Yoruba Bull Roarer “ape oro”

 The bullroarer is a typical instrument of the “oro” society

Tribe: Yoruba

Origin: Nigeria

Approx Age: 1950s

Materials: Wood

Dimensions cm: 25.5

Ref. Number: 1603


Yoruba bullroarer made of a flat lancet-shaped piece of wood with a relief carving of a figure/person. A hole made to which a piece of rope would be attached for the purpose of being able to whirl around. This bullroarer is lovely and aged in appearance and in good condition. The bullroarer is a typical instrument of the “oro” society. Being whirled around would create a shrill high-pitched sound.

Provenance: Ex Walter Hausler, Thurgau. Acquired in Nigeria in the 1960s..


The Yoruba call the bullroarer iṣẹ́ Orò. It is usually around thirty to fifty centimetres (twelve to twenty inches) long, made of camwood or bamboo and can be decorated with figurative carvings. The bullroarer is a typical instrument of the “oro” society, whose main task is to punish wrongdoers and witches who may or may not have been sentenced by the “ogboni” or “oshugbo” society. When setting out at night the members of the “oro” whirl the bullroarers around creating a shrill high-pitched sound which warns women and children to remain indoors.  Once consecrated it is an absolute taboo for women to see this phallic representation of the Orisha. In addition, every initiate receives a smaller version of a bullroarer, this one is called ajá Orò, literally Orò’s dog. On the one hand the metaphor of barking through the sounding of an instrument announces the coming of the Orisha and on the other hand vice-versa also invokes the Orisha’s attention, like a dog might do. In addition, because of its smaller size, the ajá Orò produces a higher frequency tone mimicking also the voice of a smaller animal rather than the low-frequency tones of the larger iṣẹ́ Orò bullroarers. Iṣẹ́ Orò is usually reserved for the elderly members or is kept in the shrine in the igbó or ojúbọ Orò, the sacred forest of the Orò society out of town, where only initiated men are allowed to enter.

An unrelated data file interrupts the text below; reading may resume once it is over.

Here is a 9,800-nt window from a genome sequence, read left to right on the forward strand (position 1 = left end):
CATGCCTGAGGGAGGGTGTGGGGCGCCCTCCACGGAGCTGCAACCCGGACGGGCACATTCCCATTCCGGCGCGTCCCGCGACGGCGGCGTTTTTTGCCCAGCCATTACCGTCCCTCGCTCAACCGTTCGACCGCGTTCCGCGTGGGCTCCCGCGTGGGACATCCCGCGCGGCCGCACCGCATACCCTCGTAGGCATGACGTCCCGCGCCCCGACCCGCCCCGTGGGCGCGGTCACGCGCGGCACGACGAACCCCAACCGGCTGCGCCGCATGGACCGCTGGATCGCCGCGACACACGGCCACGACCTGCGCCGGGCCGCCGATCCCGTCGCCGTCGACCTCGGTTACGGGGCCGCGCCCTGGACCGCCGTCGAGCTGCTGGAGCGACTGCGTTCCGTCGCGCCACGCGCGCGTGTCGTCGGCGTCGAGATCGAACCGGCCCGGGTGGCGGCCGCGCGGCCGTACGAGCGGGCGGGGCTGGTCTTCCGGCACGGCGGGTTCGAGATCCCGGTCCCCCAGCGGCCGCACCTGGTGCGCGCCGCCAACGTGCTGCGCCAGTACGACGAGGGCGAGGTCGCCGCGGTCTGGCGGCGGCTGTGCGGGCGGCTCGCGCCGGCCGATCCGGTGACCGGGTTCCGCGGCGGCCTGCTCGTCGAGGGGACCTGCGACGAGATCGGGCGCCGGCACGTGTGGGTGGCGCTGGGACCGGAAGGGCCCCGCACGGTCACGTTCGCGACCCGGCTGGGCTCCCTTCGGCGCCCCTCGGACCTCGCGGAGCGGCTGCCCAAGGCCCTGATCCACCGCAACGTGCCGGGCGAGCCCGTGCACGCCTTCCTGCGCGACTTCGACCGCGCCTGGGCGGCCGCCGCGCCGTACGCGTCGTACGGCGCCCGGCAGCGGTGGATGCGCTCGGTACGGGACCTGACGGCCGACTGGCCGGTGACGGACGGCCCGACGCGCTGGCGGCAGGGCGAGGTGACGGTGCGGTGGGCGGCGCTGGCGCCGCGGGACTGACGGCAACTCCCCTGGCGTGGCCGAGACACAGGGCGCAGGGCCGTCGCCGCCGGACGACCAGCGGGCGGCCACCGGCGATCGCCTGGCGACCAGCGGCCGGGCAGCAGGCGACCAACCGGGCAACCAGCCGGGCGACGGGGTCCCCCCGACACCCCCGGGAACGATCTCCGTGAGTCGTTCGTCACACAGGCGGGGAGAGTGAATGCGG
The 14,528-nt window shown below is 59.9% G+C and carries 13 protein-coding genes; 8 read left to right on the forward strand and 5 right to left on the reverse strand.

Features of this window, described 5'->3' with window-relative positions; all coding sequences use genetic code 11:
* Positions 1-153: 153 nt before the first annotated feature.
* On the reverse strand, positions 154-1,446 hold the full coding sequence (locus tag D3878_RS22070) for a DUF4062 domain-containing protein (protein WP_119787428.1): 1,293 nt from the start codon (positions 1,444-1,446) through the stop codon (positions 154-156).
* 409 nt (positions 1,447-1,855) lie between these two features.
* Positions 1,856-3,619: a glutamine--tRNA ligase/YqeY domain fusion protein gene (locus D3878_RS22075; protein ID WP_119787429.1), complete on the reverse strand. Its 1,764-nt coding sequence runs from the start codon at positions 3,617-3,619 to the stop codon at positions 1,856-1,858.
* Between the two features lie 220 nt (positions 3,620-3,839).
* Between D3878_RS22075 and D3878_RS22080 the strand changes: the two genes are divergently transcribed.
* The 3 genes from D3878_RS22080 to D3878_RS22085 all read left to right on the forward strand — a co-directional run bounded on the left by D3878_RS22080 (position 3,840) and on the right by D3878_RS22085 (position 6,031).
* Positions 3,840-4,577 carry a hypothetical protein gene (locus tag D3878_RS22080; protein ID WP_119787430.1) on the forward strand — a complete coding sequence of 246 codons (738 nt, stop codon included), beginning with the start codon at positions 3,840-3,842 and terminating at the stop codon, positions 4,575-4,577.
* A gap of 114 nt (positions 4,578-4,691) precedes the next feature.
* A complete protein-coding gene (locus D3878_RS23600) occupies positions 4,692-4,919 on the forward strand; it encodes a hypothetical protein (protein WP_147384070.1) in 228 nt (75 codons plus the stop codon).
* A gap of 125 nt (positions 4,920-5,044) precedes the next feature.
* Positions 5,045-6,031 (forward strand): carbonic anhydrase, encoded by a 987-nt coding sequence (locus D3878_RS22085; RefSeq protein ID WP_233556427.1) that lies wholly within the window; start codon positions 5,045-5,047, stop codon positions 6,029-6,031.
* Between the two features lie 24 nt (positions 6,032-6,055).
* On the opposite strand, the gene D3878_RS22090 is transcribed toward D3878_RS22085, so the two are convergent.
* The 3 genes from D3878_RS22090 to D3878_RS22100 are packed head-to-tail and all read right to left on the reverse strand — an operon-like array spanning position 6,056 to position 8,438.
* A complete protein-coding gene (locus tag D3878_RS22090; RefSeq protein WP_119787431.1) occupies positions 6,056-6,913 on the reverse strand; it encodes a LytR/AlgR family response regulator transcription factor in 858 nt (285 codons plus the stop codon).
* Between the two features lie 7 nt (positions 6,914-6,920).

Secret Societies – SOUL OF AFRICA Museum

Credit: Henning Christoph/SOUL OF AFRICA

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